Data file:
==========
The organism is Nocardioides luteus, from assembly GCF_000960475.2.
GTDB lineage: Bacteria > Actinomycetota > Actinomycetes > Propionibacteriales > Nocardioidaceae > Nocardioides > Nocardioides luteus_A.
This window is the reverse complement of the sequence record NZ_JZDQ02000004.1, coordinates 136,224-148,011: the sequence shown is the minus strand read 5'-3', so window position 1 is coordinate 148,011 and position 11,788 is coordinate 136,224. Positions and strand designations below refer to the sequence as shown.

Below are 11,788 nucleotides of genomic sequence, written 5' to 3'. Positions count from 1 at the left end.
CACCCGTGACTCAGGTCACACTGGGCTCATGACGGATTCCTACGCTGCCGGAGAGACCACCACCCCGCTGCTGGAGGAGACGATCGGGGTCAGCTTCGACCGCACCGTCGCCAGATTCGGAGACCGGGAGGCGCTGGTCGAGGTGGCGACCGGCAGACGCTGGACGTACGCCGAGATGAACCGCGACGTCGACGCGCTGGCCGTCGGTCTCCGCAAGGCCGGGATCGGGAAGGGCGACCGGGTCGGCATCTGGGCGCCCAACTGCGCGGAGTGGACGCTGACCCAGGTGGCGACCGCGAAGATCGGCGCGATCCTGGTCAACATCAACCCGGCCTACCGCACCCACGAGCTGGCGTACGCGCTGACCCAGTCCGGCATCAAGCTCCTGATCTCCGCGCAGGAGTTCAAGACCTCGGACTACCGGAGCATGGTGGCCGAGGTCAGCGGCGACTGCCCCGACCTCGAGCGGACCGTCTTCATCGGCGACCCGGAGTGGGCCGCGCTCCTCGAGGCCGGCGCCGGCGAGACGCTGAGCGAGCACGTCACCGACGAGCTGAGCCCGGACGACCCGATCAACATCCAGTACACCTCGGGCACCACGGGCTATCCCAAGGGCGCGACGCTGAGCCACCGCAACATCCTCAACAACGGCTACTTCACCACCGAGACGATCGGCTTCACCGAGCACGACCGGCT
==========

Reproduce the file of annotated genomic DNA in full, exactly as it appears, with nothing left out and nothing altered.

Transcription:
The organism is Nocardioides luteus, from assembly GCF_000960475.2.
GTDB lineage: Bacteria > Actinomycetota > Actinomycetes > Propionibacteriales > Nocardioidaceae > Nocardioides > Nocardioides luteus_A.
This window is the reverse complement of the sequence record NZ_JZDQ02000004.1, coordinates 136,224-148,011: the sequence shown is the minus strand read 5'-3', so window position 1 is coordinate 148,011 and position 11,788 is coordinate 136,224. Positions and strand designations below refer to the sequence as shown.

Below are 11,788 nucleotides of genomic sequence, written 5' to 3'. Positions count from 1 at the left end.
CACCCGTGACTCAGGTCACACTGGGCTCATGACGGATTCCTACGCTGCCGGAGAGACCACCACCCCGCTGCTGGAGGAGACGATCGGGGTCAGCTTCGACCGCACCGTCGCCAGATTCGGAGACCGGGAGGCGCTGGTCGAGGTGGCGACCGGCAGACGCTGGACGTACGCCGAGATGAACCGCGACGTCGACGCGCTGGCCGTCGGTCTCCGCAAGGCCGGGATCGGGAAGGGCGACCGGGTCGGCATCTGGGCGCCCAACTGCGCGGAGTGGACGCTGACCCAGGTGGCGACCGCGAAGATCGGCGCGATCCTGGTCAACATCAACCCGGCCTACCGCACCCACGAGCTGGCGTACGCGCTGACCCAGTCCGGCATCAAGCTCCTGATCTCCGCGCAGGAGTTCAAGACCTCGGACTACCGGAGCATGGTGGCCGAGGTCAGCGGCGACTGCCCCGACCTCGAGCGGACCGTCTTCATCGGCGACCCGGAGTGGGCCGCGCTCCTCGAGGCCGGCGCCGGCGAGACGCTGAGCGAGCACGTCACCGACGAGCTGAGCCCGGACGACCCGATCAACATCCAGTACACCTCGGGCACCACGGGCTATCCCAAGGGCGCGACGCTGAGCCACCGCAACATCCTCAACAACGGCTACTTCACCACCGAGACGATCGGCTTCACCGAGCACGACCGGCT